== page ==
Saturday, May 25, 2024

Chinese outbound travel surges in 1Q, approaches pre-pandemic levels for Labour Day: ForwardKeys | TTG Asia

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Fresh data from ForwardKeys indicates a remarkable resurgence in Chinese flight bookings, signalling a robust recovery for the country’s outbound tourism industry in 1Q2024.

Nancy Dai, China market expert at ForwardKeys, underscores this progress: “So far, there are no signs of stagnation. In 1Q2024, outbound travel was just 32 per cent down on 2019 levels, cementing China as a top market for global air travel.”

Chinese travel agencies have also witnessed a surge in outbound bookings, especially with countries offering visa-free access, such as in Thailand, pictured

For May Labour Day holiday period of April 27 to May 5, ForwardKeys sees international travel departures at only 13 per cent below 2019 levels, with several key regional destinations even expected to surpass pre-pandemic levels – the highest being Malaysia with 42 per cent growth, South Korea at 37 per cent and Singapore at nine per cent. Additionally, the UAE, Turkey and Italy all show double-digit growth compared to the same period in 2019, backed by increased seat capacity.

Chinese travel agencies have also witnessed a surge in bookings: Ctrip’s visa services saw a 30 per cent spike year-on-year, surpassing 2019 levels, with top destinations including Japan, South Korea, the US, Australia, the UK, Vietnam, Canada, and New Zealand. Spring Travel’s doubling of group travel bookings against last year’s, especially to Europe, nears 2019 levels, while TIC Travel forecasts a staggering 400 per cent year-on-year increase in outbound travellers.

The recovery is driven by rising demand from second-tier Chinese cities, outpacing larger counterparts like Beijing and Shanghai.

“Tier one cities are recovering at a much slower pace compared to smaller, second-tier origin cities,” stated Dai, noting that smaller cities like Hangzhou, Xi’an, and Shenzhen are already exceeding 2019 levels in outbound travel, while larger cities like Beijing and Shanghai lag behind.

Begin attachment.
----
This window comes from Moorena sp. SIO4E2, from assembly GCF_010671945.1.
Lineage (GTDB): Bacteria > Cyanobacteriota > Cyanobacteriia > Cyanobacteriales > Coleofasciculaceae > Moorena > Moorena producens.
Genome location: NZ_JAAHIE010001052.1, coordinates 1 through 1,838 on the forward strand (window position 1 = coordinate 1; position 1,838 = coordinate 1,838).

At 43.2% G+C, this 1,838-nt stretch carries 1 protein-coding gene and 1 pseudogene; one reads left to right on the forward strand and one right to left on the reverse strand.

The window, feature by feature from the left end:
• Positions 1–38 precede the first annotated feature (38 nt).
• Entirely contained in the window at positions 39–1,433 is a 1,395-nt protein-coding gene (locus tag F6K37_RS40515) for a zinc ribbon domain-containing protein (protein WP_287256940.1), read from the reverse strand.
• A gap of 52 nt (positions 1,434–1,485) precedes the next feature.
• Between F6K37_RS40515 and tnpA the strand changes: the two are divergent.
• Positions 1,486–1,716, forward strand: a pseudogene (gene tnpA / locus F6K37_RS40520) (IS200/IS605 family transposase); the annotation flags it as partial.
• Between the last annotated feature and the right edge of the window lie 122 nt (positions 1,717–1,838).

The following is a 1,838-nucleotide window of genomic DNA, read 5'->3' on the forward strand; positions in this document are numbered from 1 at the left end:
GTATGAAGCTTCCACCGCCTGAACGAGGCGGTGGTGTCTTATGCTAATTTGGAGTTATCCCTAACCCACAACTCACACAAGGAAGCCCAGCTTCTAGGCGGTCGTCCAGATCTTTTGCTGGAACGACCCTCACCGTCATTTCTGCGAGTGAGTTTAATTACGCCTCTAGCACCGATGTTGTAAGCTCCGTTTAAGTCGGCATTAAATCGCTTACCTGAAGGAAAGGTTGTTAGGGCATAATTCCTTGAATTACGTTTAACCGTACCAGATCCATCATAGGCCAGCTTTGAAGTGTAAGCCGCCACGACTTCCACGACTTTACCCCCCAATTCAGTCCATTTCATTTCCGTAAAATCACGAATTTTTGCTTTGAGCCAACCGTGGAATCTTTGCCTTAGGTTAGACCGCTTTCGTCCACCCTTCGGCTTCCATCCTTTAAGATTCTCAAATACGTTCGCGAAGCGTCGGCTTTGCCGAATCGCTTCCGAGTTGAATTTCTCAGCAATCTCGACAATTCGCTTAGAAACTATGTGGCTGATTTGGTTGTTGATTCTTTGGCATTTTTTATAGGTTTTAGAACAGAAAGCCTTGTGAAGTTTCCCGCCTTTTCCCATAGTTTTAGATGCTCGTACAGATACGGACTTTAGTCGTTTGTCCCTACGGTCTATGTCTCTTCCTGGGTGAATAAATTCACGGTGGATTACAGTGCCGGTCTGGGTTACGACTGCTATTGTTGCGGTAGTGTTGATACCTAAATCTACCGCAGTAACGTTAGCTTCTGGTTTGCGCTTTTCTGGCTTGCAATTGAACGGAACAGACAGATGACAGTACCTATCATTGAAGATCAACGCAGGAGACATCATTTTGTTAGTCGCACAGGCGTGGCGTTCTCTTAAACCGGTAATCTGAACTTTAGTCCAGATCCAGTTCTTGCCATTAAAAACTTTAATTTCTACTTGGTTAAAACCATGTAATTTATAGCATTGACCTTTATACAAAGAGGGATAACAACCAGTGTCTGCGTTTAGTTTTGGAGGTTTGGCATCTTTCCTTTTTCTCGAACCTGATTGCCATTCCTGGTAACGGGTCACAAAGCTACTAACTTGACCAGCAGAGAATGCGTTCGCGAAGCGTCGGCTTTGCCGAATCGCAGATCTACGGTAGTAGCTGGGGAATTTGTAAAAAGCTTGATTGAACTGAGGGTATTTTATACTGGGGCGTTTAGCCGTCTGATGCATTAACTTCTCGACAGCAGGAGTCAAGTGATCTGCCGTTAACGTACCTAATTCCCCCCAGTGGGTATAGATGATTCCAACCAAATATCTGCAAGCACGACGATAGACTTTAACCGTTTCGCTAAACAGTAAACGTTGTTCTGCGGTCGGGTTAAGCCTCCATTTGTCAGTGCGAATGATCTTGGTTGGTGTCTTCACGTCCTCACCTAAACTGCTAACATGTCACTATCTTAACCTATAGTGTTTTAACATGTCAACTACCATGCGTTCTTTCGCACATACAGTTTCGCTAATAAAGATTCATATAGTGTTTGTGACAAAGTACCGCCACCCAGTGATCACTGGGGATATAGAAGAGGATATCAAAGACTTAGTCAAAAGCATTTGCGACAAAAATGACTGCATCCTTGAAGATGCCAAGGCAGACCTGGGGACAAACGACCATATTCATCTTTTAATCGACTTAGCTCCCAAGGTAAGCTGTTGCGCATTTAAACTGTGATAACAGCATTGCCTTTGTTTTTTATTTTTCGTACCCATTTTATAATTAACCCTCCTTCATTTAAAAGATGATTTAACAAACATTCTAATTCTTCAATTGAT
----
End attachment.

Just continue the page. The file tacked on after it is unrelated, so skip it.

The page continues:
Furthermore, Dai pointed out the impact of visa-free travel policies, citing new additions such as Thailand, Malaysia, and Singapore, who have joined the list of countries offering visa-free or visa-on-arrival access to Chinese citizens.

“Examining the destinations that have laid back visa requirements for Chinese travellers since 2023, it’s clear that relaxed visa requirements play a significant role in attracting Chinese tourists. This is evident in the 115 per cent increase in travel from China to Kazakhstan, 18 per cent growth to Singapore, and near complete recovery in travel to Russia in the first quarter of 2024,” shared Dai.

However, she was quick to quantify that Kazakhstan’s success is also due to a 23 per cent increase in flight availability and its location as a country nearby with affordable winter travel packages. Thailand’s performance, on the other hand, has performed below average for Chinese outbound travel, likely due to the negative impact of the shooting incident in October last year.

“This suggests that while visa waivers are a major draw for Chinese travellers, other factors like safety concerns and threat connectivity also play a crucial role when they are choosing holiday destinations,” she concluded.

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